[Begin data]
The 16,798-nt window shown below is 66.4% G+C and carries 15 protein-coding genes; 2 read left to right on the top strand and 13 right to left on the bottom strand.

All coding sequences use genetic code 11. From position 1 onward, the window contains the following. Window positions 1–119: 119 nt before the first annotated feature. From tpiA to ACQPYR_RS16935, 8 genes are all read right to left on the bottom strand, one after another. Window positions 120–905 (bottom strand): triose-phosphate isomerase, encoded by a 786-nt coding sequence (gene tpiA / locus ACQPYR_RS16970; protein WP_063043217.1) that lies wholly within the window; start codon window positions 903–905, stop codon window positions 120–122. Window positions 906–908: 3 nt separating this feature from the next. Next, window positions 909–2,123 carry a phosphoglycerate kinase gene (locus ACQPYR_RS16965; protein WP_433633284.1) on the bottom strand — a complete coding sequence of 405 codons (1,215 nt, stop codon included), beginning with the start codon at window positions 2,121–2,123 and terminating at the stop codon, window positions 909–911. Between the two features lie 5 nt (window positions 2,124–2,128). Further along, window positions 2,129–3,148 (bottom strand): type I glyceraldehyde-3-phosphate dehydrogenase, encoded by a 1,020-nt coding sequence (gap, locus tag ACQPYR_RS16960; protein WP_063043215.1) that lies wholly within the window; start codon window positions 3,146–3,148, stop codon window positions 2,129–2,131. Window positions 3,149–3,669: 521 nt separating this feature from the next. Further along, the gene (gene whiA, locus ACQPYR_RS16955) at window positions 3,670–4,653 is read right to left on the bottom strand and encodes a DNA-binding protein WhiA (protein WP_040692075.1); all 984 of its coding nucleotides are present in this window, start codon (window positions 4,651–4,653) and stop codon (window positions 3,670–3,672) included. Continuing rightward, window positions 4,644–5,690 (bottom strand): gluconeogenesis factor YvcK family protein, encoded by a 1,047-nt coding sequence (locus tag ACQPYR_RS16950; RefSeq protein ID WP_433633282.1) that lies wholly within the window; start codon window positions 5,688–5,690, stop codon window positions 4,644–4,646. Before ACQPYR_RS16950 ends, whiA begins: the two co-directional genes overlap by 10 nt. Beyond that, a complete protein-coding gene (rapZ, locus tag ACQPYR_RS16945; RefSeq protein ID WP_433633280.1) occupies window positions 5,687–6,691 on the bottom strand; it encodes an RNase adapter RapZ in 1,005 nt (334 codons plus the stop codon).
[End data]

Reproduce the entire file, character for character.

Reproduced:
The 16,798-nt window shown below is 66.4% G+C and carries 15 protein-coding genes; 2 read left to right on the top strand and 13 right to left on the bottom strand.

All coding sequences use genetic code 11. From position 1 onward, the window contains the following. Window positions 1–119: 119 nt before the first annotated feature. From tpiA to ACQPYR_RS16935, 8 genes are all read right to left on the bottom strand, one after another. Window positions 120–905 (bottom strand): triose-phosphate isomerase, encoded by a 786-nt coding sequence (gene tpiA / locus ACQPYR_RS16970; protein WP_063043217.1) that lies wholly within the window; start codon window positions 903–905, stop codon window positions 120–122. Window positions 906–908: 3 nt separating this feature from the next. Next, window positions 909–2,123 carry a phosphoglycerate kinase gene (locus ACQPYR_RS16965; protein WP_433633284.1) on the bottom strand — a complete coding sequence of 405 codons (1,215 nt, stop codon included), beginning with the start codon at window positions 2,121–2,123 and terminating at the stop codon, window positions 909–911. Between the two features lie 5 nt (window positions 2,124–2,128). Further along, window positions 2,129–3,148 (bottom strand): type I glyceraldehyde-3-phosphate dehydrogenase, encoded by a 1,020-nt coding sequence (gap, locus tag ACQPYR_RS16960; protein WP_063043215.1) that lies wholly within the window; start codon window positions 3,146–3,148, stop codon window positions 2,129–2,131. Window positions 3,149–3,669: 521 nt separating this feature from the next. Further along, the gene (gene whiA, locus ACQPYR_RS16955) at window positions 3,670–4,653 is read right to left on the bottom strand and encodes a DNA-binding protein WhiA (protein WP_040692075.1); all 984 of its coding nucleotides are present in this window, start codon (window positions 4,651–4,653) and stop codon (window positions 3,670–3,672) included. Continuing rightward, window positions 4,644–5,690 (bottom strand): gluconeogenesis factor YvcK family protein, encoded by a 1,047-nt coding sequence (locus tag ACQPYR_RS16950; RefSeq protein ID WP_433633282.1) that lies wholly within the window; start codon window positions 5,688–5,690, stop codon window positions 4,644–4,646. Before ACQPYR_RS16950 ends, whiA begins: the two co-directional genes overlap by 10 nt. Beyond that, a complete protein-coding gene (rapZ, locus tag ACQPYR_RS16945; RefSeq protein ID WP_433633280.1) occupies window positions 5,687–6,691 on the bottom strand; it encodes an RNase adapter RapZ in 1,005 nt (334 codons plus the stop codon).